The other thing critical to the success of these devices will be explaining to users how they work, and what they’re capable of. While geeks like me will explore to an extent, others will need lots of demonstrations to see their value. I find that too often, functionality is there, but a bit hidden away. You don’t know what you don’t know. That means lots of examples, and good, clear, documentation where appropriate.

Who’s Missing from the ARIAS?

Virgin Radio's First Sony Award

Earlier this week, the nominations for the inaugural ARIAS were announced. These are effectively the replacement of the former Sony Radio Awards, following Sony departing as a sponsor, and the Radio Academy reorganising itself and slimming down.

Over the 16 award categories, the BBC has 54 nominations, including several catetgories that only feature BBC nominees, while Bauer has 8 nomations, the Wireless Group 3, and several other groups one each.

Notably absent are any Global Radio nominees.

It was hard to see past the thought that Global had simply not entered the awards. For example, you would quite comfortably expect LBC to be up for some of its news and current affairs coverage, while Classic FM has previously always done well.

This morning Radio Today has confirmed that Global simply didn’t enter:

“We aren’t members of the Radio Academy so we haven’t entered their awards. We wish everyone who’s been nominated loads of luck.”

It’s true. The slimmed down Radio Academy is no longer supported by Global. But that doesn’t actually mean that they’re not allowed to enter the ARIAS.

It seems as though Global has taken a “We’re not going to play” attitude to the awards, depsite being the biggest commercial radio group in the country. It would be analagous to ITV not entering the BAFTAs.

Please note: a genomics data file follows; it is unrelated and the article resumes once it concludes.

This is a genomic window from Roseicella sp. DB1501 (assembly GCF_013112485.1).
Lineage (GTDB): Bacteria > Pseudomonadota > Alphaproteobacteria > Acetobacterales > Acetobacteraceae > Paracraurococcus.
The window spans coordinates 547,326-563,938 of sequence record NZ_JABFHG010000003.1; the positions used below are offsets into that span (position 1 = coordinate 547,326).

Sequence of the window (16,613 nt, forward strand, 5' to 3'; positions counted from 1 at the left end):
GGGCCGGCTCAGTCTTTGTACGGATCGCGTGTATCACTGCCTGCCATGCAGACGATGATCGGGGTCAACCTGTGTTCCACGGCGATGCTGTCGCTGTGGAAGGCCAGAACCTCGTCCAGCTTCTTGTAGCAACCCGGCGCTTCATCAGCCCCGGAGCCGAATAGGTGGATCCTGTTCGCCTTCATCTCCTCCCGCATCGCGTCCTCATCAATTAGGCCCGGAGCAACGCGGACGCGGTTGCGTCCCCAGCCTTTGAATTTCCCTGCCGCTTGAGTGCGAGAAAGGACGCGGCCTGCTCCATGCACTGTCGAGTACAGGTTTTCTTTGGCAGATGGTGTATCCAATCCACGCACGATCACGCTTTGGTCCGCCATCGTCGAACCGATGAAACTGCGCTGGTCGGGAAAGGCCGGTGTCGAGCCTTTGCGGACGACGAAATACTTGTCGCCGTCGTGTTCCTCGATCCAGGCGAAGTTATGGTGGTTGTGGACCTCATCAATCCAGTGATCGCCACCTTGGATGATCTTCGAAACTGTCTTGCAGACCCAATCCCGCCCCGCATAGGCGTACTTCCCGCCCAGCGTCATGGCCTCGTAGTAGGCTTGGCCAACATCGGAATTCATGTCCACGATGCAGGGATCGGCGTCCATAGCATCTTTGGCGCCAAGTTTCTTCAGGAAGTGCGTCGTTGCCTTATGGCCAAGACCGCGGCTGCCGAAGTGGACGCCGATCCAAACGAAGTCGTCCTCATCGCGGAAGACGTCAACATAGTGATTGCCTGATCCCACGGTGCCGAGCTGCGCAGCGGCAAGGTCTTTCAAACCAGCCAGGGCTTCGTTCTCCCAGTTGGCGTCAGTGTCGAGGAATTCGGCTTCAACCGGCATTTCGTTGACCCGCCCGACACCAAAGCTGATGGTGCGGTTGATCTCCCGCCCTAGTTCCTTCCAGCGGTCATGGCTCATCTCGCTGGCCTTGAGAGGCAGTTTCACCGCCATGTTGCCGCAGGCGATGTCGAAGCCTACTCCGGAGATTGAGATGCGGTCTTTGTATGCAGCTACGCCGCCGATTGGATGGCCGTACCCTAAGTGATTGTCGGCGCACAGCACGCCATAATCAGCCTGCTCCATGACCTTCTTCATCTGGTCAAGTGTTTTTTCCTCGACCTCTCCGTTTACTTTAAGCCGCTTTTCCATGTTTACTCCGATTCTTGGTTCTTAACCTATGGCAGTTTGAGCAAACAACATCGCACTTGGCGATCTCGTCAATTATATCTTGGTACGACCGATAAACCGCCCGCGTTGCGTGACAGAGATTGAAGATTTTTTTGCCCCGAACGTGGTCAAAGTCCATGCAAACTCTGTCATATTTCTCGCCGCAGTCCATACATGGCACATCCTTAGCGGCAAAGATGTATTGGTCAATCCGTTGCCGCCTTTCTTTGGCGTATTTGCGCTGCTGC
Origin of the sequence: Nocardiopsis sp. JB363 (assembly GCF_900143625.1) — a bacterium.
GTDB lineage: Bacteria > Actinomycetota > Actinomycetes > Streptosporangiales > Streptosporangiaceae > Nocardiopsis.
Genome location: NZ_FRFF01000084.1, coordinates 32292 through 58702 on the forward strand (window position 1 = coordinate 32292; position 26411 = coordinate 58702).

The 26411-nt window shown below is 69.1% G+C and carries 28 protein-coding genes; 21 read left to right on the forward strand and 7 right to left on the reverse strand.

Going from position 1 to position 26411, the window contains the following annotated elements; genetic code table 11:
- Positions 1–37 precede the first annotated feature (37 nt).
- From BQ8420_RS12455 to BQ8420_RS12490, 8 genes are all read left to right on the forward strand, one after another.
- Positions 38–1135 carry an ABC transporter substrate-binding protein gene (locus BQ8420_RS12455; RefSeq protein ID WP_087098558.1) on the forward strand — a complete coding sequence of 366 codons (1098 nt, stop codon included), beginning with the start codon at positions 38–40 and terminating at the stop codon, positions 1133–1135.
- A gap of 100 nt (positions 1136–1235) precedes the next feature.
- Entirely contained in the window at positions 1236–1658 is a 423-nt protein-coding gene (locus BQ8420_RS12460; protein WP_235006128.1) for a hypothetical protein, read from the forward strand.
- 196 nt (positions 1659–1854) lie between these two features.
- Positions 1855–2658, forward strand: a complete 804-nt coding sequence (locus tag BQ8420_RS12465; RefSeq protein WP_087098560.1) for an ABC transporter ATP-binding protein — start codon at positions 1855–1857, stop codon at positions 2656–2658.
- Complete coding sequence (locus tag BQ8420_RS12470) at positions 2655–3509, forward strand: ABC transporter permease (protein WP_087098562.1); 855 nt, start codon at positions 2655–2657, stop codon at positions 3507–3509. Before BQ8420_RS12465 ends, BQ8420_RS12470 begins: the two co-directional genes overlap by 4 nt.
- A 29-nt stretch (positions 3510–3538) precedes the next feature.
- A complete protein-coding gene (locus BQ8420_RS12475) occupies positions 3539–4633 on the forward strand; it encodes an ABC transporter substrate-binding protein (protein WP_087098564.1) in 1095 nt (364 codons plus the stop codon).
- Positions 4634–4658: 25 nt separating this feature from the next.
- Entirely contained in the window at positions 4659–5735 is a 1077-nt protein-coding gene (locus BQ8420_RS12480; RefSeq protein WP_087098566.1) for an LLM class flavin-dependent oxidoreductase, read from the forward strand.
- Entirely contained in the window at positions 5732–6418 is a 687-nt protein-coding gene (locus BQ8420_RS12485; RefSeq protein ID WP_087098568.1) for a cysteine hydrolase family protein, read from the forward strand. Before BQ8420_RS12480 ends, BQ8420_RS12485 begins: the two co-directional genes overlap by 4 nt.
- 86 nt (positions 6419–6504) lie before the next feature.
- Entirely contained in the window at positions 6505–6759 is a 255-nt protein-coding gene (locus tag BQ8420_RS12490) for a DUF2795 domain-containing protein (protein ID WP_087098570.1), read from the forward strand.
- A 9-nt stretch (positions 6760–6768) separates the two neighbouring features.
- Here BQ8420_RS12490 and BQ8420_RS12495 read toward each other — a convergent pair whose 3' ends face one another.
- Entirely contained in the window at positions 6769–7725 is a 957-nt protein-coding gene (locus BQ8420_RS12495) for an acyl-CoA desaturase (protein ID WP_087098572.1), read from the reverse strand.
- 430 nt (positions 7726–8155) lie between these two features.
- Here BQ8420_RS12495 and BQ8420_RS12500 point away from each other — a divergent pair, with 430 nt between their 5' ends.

Look – I understand that for whatever reason, Global doesn’t want to support a cross-industry body that promotes radio such as the Radio Academy. Getting a group of people in a room to all agree on something is hard, and during the reformation of the Radio Academy, a consensus seemingly couldn’t be achieved.

It’s a real shame, but it’s just about understandable. Global’s attention is probably currently concentrated on their recently opened Global Academy in Hayes.

But not participating in the ARIAS is surely akin to a sulking child picking up his ball and saying he won’t play the game any more because the others have scored too many goals.

“Their awards”?

Was it the entry fees? Awards are expensive and entry fees and selling tickets go towards funding a glizty evening. Traditionally this has been somewhere fancy in London, but the ARIAS are moving away from the capital and will take place at the First Direct Arena in Leeds.

Is it the awards categories? Does Global not think they match the kind of output its stations produce. Actually, I think Global could probably enter in the majority of categories.

By not entering the ARIAS, Global is really denying its staff the chance to compete against the rest of the UK radio industry. Certainly there are the Arqiva Awards, but they’re only for commercial radio (and unfortunately, they suffer their own boycotts).